Now had I told the group on day one that it would be a panel interview, that anxiety would have built up over time – even if I’d told them the day before, it would have increased unnecessarily. Why would I want to create extra stress and anxiety over something I want to go well? And go well they have so far.

The other advantage of doing this mock interview in front of their classmates is that those outside the panel and sitting around the room found that by listening to the feedback I was giving each person at the end of their mock interview, they corrected things themselves when it was their turn. I heard people changing, “If you hire me” to “when you hire me.” I also heard them change, “I like what you guys do here” to ” I’m impressed with your organization.” Polishing…

Now the mock interview is a positive experience which works because we’ve had three weeks together to go over expected behaviour, structuring the answers, anticipating the right questions likely to be asked and how to present yourself to your best advantage.

Some of my classmates are Canadian-born and have gone through Canadian interviews all their lives. Others are relatively newcomers, and while they’ve all had job interviews in the past, these people have yet to experience what a Canadian job interview might look like. This mock interview for them, is extremely useful and comforting. After all, get through a mock interview and you’ll feel more confident if you have one in the future.

Today the other six participants have their shot at the mock interview. It’s not a long drawn out affair; a minimum number of questions. What’s significant is to have the experience. All are expected to come ready to answer the questions using the format shared, and all are expected to have a question or two ready to pose as the interview wraps up.

Now, while many were still nervous; and some have stated they are nervous about todays interviews, all of them pushed through the nerves and get on with it. There’s trust you see that I wouldn’t put them in a position to fail – and fail miserably – when I’ve demonstrated for three weeks that I’ve got their success foremost in our mutual best interest. That trust is essential for them and while they don’t know it, that’s the entire key to succeeding. They trust in me and what I’m sharing with them as being in their best interests, and I trust in them to take that same information and use it as best they can. Couldn’t be prouder of them as a group for how they’ve done. No one dropped out of class, attendance has been great, but even greater than the attendance has been the investment they’ve made while present.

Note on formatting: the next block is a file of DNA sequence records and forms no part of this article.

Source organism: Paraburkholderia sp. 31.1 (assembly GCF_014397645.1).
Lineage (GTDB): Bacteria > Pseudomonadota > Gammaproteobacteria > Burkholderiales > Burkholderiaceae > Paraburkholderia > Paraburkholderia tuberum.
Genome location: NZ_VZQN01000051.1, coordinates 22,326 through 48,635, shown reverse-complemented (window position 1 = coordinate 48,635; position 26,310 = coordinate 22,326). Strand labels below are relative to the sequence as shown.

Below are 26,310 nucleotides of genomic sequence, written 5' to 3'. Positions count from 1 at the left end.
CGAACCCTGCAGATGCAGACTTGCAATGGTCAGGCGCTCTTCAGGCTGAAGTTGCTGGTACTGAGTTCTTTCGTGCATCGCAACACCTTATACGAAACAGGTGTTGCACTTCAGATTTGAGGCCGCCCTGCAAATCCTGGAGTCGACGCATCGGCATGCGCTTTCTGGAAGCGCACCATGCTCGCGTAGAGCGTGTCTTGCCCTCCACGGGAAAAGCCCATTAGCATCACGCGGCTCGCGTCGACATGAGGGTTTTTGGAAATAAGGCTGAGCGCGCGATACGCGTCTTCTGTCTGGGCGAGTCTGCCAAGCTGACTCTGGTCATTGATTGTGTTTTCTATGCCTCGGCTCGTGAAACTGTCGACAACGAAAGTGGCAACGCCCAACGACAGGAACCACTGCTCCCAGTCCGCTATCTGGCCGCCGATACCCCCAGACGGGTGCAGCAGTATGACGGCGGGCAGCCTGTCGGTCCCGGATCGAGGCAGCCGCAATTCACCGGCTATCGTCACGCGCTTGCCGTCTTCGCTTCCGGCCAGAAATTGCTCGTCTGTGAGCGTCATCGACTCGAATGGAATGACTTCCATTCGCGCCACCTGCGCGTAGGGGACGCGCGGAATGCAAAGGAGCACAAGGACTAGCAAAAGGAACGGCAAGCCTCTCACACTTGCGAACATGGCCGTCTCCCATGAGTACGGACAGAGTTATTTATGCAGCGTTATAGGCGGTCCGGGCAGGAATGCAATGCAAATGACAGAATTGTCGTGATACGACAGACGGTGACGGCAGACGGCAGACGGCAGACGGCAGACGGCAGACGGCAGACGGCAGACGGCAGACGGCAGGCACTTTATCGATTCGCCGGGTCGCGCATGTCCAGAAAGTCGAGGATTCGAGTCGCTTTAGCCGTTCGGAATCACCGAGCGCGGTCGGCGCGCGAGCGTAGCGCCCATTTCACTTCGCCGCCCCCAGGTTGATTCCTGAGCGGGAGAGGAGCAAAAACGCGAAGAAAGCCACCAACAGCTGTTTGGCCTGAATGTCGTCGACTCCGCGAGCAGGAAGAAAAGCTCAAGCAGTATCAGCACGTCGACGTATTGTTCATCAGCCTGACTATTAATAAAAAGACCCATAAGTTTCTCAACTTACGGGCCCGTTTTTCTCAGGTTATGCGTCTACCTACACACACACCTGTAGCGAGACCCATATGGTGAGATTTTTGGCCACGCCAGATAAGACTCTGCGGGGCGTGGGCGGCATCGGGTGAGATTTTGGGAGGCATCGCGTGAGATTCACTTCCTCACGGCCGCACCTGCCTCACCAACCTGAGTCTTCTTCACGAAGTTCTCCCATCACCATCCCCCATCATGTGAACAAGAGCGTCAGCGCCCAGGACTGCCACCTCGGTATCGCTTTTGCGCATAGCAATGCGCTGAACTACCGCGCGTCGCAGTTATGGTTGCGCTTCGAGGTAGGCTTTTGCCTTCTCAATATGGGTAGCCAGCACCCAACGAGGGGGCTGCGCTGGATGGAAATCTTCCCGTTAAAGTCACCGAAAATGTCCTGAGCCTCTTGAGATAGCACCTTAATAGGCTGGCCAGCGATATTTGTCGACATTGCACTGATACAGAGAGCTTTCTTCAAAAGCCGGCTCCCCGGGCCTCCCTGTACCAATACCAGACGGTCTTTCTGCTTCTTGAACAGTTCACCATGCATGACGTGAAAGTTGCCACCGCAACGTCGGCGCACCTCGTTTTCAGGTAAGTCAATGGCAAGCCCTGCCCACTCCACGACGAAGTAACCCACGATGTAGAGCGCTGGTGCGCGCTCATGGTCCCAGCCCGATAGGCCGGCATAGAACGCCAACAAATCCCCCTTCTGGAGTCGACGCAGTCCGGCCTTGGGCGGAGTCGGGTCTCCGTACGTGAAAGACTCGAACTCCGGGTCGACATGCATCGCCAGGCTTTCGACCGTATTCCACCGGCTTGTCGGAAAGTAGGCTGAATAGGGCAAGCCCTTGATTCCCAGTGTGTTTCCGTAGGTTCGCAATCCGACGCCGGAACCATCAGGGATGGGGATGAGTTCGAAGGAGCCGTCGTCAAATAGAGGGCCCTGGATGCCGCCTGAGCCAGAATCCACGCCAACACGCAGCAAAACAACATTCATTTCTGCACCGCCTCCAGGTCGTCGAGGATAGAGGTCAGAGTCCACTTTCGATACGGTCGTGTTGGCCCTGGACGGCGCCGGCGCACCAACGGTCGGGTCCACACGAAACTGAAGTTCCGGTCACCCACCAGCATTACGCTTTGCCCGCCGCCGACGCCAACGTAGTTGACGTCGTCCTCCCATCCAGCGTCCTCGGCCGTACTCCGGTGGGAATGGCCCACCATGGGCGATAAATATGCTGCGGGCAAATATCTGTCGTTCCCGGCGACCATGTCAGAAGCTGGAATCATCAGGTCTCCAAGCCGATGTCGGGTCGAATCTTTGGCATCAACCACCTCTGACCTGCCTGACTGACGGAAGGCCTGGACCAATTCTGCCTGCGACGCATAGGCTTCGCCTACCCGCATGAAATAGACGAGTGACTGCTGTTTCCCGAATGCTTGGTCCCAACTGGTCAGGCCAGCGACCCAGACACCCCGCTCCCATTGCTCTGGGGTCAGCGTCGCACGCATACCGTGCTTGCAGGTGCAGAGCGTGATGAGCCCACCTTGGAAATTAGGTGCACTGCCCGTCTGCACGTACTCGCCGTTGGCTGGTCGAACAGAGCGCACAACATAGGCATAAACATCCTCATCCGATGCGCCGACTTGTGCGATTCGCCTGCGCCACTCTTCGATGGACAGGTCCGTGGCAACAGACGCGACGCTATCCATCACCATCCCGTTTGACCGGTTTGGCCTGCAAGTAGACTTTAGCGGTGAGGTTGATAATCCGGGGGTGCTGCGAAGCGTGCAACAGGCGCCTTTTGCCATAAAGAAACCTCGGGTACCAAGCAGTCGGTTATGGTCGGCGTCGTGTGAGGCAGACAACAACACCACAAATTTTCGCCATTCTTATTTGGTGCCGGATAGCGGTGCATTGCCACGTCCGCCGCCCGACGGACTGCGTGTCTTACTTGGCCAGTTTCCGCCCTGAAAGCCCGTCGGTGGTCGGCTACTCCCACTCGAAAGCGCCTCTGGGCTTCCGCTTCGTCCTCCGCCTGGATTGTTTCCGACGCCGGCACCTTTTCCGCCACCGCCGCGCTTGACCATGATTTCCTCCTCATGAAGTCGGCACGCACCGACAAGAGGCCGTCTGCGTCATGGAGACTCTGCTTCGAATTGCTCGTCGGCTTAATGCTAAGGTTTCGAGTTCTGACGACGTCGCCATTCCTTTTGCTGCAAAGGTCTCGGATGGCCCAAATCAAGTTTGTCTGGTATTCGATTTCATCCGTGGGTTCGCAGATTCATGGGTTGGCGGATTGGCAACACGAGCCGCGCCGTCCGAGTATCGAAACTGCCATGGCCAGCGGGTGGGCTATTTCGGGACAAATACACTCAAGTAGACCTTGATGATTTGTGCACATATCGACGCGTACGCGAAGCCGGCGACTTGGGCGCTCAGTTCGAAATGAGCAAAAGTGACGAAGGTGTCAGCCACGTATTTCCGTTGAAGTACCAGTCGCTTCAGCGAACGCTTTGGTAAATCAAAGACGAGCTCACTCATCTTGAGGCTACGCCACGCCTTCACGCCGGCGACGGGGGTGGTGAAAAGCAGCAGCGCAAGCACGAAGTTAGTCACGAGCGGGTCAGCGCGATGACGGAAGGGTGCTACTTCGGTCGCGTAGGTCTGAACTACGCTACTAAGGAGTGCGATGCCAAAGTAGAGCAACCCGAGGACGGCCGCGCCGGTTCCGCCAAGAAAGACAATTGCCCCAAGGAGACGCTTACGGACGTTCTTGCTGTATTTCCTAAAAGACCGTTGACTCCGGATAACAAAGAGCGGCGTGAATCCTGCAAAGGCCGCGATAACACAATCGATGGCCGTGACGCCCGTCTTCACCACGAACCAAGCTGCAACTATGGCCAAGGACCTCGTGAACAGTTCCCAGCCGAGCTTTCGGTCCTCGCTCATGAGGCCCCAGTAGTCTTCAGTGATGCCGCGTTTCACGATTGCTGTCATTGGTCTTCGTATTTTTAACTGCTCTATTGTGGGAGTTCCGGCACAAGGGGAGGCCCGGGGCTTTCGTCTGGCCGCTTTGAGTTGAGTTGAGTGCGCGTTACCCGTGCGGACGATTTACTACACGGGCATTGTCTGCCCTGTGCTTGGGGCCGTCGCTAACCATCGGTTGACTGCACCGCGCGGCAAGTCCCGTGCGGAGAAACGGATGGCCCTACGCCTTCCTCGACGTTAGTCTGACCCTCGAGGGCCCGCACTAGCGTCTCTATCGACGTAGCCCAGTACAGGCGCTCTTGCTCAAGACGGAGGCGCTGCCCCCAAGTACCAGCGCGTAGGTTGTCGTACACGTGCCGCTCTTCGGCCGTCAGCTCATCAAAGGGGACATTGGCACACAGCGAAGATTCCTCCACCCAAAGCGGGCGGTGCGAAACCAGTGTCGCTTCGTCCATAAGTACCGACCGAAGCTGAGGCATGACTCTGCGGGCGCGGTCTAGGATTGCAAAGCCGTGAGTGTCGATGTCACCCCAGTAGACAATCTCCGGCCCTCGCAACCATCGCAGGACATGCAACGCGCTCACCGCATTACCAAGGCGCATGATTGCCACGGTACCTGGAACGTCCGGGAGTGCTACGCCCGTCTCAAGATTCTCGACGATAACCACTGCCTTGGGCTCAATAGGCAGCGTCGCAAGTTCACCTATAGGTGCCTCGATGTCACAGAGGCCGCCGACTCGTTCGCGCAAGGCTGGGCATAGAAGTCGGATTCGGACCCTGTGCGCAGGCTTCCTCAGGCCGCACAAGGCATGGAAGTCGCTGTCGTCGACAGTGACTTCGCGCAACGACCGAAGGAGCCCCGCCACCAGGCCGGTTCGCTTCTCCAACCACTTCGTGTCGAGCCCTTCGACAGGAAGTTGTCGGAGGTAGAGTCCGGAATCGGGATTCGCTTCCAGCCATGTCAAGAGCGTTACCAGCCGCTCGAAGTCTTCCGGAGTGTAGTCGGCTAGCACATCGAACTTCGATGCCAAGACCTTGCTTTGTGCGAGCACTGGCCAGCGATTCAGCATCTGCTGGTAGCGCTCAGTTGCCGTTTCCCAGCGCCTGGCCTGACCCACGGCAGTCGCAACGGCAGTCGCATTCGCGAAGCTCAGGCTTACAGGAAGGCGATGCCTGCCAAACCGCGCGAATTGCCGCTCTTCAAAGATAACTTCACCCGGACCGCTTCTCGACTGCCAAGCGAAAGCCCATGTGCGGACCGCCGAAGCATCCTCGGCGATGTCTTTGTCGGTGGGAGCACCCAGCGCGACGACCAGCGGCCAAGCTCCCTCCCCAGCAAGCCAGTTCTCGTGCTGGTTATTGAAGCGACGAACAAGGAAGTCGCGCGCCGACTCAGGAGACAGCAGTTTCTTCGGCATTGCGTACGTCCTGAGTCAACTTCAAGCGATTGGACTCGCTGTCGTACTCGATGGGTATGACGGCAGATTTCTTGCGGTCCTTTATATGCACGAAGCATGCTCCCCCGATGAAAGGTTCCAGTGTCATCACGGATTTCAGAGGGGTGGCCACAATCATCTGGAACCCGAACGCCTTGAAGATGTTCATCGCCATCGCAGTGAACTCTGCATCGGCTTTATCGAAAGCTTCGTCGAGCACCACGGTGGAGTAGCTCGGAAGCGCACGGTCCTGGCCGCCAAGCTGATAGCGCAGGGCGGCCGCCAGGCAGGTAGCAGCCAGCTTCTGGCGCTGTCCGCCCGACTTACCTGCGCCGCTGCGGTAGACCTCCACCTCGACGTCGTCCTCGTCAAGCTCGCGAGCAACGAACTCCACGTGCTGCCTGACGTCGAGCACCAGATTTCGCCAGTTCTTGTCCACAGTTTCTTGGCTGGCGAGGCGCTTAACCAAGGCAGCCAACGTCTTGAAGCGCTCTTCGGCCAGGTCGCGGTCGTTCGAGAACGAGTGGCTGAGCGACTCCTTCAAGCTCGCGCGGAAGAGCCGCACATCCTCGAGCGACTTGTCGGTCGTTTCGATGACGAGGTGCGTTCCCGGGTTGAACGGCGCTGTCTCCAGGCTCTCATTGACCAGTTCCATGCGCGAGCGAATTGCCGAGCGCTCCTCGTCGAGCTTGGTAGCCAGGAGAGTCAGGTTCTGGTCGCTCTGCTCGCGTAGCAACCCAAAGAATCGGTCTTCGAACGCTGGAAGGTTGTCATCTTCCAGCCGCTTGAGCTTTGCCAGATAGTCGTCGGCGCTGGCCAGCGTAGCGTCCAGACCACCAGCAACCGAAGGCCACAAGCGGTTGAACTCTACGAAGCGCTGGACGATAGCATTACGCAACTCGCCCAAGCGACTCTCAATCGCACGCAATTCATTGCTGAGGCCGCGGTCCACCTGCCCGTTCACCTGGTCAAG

Why Is It They Always Want A Smile?


I’ve been in rehearsals since September for a production of The Little Mermaid. We now have three of our six performances completed, and this coming weekend right here in Lindsay, Ontario we will end the run. It’s been very fun – a lot of work mind; but a lot of fun to bring our various characters to the stage. I’m playing Grimsby who is Prince Eric’s guardian.

One of the constant notes we as a collective cast get is to smile when on stage. This I entirely understand. After all, the audience has paid for an evening’s entertainment, and when they look up and see 40 smiling faces beaming out at them, well… they can’t help but smile as well. And when you’re smiling, you’re having a good time enjoying not only the performance, but the whole experience. The thing is that smiling comes more naturally to some than others.

Not surprisingly, employer’s also want their staff wearing a smile as they go about their work; almost certainly if your job involves dealing with your customers, clients or the public on the front line. However, I’ve come to observe the same issue happens at work locations that happens in the world of musical theatre; there are those who wear it naturally and those who have to work hard at it.

If you’re one of those who have to work at having a smile, you’ve probably heard over and over to smile. In fact, you’re probably pretty sick and tired of having people your whole life tell you to turn that frown upside down, or how it wouldn’t hurt you to smile more often. Many of the people who don’t smile naturally are actually feeling quite good. They might even be happy in fact; it just doesn’t communicate to others that they are.

Smiles generally communicate warmth, happiness, enjoyment and friendliness. Unfortunately the absence of a smile can communicate discontent, stress, unhappiness; even come across as not wanting to be approached.